WASHINGTON – Former U.S. President Jimmy Carter was released from a hospital Wednesday, his office said, after the latest in a series of health issues that have raised concerns about the 95-year-old.
The Carter Center said the Democrat, who was president from 1977 to 1981, was discharged from Phoebe Sumter Medical Center in Americus, Georgia, after treatment for a urinary tract infection.
Carter entered the facility last weekend, only days after having been discharged after undergoing successful surgery to relieve pressure on his brain caused by multiple falls.
Carter “looks forward to further rest and recovery at home in Plains, Georgia,” Deanna Congileo, a spokesperson for the Carter Center, said in a statement.
“He and Mrs. Carter wish everyone peace and joy this holiday season.”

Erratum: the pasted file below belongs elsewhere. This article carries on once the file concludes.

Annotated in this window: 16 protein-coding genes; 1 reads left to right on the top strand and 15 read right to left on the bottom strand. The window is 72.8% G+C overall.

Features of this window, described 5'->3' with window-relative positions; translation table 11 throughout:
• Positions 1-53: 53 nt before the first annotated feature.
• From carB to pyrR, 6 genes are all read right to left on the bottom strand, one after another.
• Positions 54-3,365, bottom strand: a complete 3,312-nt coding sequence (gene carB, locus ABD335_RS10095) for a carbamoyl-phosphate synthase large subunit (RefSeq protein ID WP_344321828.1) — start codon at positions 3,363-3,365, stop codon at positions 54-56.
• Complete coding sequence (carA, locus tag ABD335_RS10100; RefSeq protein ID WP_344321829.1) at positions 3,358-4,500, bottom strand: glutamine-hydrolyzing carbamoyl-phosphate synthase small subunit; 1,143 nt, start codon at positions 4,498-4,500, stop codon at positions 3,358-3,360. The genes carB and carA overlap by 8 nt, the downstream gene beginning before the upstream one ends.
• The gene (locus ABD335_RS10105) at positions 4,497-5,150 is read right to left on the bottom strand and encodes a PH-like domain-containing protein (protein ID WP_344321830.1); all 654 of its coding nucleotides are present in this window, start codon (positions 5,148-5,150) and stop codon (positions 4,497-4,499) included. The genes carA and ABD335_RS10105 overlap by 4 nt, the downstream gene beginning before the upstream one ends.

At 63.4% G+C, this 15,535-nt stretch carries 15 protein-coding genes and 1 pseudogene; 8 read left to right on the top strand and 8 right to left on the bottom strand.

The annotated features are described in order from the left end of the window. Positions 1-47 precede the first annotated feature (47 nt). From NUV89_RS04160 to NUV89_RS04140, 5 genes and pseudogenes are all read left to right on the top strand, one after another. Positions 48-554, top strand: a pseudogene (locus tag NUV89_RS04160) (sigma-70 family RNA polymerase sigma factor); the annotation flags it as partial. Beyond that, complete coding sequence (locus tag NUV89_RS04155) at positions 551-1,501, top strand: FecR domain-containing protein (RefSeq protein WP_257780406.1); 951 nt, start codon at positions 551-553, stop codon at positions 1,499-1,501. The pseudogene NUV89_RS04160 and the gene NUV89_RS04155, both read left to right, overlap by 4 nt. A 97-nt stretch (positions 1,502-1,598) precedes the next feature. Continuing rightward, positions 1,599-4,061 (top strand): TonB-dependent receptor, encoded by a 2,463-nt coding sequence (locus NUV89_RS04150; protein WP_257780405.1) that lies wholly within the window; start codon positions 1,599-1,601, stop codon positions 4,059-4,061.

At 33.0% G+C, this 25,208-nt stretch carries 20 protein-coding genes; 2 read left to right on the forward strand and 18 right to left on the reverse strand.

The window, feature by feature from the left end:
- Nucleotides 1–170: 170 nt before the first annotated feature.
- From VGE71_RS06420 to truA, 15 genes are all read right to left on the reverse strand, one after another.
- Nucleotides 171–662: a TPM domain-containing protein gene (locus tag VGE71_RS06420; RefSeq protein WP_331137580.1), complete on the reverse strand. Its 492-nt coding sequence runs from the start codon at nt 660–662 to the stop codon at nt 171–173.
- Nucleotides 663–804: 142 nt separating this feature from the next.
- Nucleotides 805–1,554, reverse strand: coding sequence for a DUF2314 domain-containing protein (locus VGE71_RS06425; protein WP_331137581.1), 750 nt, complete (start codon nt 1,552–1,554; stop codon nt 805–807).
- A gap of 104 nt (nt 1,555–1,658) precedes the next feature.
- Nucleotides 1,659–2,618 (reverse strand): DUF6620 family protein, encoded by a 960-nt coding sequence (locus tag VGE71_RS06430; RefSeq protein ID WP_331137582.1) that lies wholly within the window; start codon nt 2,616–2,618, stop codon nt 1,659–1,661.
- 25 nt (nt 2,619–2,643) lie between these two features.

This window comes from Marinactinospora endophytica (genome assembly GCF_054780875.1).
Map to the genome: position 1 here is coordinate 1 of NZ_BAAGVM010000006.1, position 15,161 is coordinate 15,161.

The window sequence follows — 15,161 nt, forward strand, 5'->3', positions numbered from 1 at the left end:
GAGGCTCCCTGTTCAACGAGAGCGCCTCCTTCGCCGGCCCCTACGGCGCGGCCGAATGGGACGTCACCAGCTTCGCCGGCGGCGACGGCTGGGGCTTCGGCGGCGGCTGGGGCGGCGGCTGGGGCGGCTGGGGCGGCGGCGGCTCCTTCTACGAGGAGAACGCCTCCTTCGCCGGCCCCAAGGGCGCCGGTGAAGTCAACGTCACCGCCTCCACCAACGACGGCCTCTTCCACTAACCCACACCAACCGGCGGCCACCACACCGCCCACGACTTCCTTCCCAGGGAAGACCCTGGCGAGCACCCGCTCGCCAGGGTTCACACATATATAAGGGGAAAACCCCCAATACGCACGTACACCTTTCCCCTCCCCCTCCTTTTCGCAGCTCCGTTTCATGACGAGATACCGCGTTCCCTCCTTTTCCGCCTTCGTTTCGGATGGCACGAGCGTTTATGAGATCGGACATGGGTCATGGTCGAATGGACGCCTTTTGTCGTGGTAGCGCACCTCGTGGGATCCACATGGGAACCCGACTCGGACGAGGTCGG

A one-term president and now the longest-living U.S. president in history, Carter is remembered for elevating human rights and social justice as key principles of U.S. foreign policy.
He founded the Carter Center in 1982 after he left office to promote development, health care, and conflict resolution around the world.
He has also been a constant presence in projects by Habitat for Humanity, building homes for the needy.
In August 2015, Carter revealed he had melanoma, a skin cancer that spread to his brain.
He underwent radiation and immunotherapy treatment, and by the end of the year was able to announce he was cancer-free.
In May 2019 he fell and broke his hip, and underwent hip replacement in surgery.
In October, Carter fell in his home, giving himself a black eye and needing 14 stitches for a gash on his forehead.
Two days later, he was in Nashville working on a Habitat for Humanity project.
In a time of both misinformation and too much information, quality journalism is more crucial than ever.
By subscribing, you can help us get the story right.